Sarah Vaughan isamazing! Of course, considering her for just a minute, the belting is the issue I would have with such works. 

Probably what Sarah Vaughan does sometimes is also called Belting, but she doesn't belt that much compared to others (in my idea of Belting... :D ) She might have a huge range, but let's remember the range that we can see on some pages includes all through their songs and any type of sound they ever made, so forget about that. Misty looks singable, and you just go away from the song and sing it in whatever key you feel better at. And you don't want to sing it like her either...can change it! :)

Share this post


Link to post
Share on other sites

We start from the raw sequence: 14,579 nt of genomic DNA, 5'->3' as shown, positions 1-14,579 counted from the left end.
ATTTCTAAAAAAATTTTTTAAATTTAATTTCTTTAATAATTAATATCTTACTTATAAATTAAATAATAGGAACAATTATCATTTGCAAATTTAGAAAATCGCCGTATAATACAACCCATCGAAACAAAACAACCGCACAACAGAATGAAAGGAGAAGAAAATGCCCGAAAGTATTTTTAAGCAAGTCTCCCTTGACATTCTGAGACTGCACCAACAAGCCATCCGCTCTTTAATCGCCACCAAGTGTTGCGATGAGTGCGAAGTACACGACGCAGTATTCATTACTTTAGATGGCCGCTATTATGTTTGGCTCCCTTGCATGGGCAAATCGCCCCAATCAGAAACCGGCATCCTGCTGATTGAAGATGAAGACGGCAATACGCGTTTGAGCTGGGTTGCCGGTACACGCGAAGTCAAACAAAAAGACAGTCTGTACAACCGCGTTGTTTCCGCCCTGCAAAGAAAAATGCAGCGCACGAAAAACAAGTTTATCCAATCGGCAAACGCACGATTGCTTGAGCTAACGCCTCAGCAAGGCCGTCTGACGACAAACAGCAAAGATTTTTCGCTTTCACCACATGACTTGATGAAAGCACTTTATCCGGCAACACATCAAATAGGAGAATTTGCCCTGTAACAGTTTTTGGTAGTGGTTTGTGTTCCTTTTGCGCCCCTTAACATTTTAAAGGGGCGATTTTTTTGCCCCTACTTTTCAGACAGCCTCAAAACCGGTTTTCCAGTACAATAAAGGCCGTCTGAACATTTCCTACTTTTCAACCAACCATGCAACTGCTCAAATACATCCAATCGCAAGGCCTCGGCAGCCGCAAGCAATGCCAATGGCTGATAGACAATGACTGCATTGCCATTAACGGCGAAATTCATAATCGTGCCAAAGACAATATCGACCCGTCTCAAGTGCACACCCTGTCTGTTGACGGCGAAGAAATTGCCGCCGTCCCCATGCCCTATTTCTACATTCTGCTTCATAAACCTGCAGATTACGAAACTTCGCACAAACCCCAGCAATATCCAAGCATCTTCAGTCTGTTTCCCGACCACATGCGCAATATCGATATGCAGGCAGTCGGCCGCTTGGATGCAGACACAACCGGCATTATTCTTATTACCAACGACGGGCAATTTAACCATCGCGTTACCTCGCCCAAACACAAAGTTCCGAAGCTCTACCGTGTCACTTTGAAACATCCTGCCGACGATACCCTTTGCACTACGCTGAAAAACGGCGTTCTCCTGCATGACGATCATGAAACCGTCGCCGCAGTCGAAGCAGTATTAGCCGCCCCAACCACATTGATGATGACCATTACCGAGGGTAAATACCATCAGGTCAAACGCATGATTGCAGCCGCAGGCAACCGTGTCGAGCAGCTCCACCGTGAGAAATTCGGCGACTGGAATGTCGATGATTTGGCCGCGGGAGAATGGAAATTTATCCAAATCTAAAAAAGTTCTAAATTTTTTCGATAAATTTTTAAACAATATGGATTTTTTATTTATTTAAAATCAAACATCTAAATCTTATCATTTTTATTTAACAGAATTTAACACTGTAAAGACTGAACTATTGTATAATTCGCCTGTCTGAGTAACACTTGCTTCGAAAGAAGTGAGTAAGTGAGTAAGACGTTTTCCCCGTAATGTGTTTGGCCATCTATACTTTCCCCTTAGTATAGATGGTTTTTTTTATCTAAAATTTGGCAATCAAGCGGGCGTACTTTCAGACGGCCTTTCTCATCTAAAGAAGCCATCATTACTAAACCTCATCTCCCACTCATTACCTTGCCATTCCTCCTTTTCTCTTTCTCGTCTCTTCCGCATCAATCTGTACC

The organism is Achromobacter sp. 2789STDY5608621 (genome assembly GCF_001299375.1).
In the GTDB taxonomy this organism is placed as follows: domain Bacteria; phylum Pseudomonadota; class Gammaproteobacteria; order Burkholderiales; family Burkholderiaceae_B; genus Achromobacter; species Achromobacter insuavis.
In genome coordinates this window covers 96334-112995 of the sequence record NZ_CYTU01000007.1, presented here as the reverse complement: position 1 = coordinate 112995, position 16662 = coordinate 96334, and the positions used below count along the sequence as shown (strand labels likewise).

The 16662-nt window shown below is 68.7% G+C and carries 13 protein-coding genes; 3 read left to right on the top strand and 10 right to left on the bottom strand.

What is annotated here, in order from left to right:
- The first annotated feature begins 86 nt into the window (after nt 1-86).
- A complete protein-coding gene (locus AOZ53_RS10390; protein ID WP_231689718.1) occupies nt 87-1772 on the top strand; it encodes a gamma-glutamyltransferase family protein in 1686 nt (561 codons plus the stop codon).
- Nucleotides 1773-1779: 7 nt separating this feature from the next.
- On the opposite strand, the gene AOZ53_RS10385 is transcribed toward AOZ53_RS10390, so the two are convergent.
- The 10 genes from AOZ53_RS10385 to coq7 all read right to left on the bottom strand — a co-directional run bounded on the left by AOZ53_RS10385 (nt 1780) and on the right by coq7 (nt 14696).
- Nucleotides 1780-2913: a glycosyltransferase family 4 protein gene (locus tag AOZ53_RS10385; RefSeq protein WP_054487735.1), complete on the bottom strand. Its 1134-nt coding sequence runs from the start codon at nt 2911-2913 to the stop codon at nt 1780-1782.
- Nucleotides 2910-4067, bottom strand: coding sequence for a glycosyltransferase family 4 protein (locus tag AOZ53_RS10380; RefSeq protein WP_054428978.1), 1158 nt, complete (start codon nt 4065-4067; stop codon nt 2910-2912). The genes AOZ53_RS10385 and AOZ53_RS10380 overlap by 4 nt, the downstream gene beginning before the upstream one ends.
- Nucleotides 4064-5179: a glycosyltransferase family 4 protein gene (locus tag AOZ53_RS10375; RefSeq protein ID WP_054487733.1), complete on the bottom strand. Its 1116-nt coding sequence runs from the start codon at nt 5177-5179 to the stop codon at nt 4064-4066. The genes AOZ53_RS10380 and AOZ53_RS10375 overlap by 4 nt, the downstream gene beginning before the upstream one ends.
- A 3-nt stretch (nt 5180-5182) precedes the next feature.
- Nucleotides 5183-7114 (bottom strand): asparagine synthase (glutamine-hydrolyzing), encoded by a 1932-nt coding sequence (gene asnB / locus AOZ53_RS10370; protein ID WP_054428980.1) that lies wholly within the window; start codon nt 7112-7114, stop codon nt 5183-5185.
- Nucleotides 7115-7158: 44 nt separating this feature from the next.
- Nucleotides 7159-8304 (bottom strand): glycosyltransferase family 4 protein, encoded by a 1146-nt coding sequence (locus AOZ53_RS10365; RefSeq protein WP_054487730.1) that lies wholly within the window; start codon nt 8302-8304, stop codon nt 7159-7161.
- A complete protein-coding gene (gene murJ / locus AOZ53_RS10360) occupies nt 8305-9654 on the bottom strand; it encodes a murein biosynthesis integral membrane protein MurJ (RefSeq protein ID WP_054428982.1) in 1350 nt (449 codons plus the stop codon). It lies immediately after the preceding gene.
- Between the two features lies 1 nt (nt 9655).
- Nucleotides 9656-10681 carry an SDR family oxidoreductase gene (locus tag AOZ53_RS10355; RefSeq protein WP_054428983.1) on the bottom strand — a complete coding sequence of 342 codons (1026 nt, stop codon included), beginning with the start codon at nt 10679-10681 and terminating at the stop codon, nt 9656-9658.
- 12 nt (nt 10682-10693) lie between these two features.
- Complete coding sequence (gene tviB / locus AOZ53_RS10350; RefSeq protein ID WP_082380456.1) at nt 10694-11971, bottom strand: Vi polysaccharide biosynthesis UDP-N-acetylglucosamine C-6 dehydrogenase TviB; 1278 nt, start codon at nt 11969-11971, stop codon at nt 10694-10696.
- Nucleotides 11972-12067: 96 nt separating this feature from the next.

I noticed close to 5 million people had watched this video and went to check it. Diana Krall sings these same jazzy songs in a different style. 

 

 

I like her, but hmm I think I am more into the belters. :D 

Share this post


Link to post
Share on other sites

There are many, but if I had to make a choice on what is the MOST important consideration first and foremost, it would HAVE to be... to insure that you have the training content, techniques and facilities ( web sites, books, files, video, etc...), and teacher that can teach you what you need and want, instead of wasting your time with things that don't get results and/or taking lessons with no homework, facilities, scales and clear instruction on how to practice and train.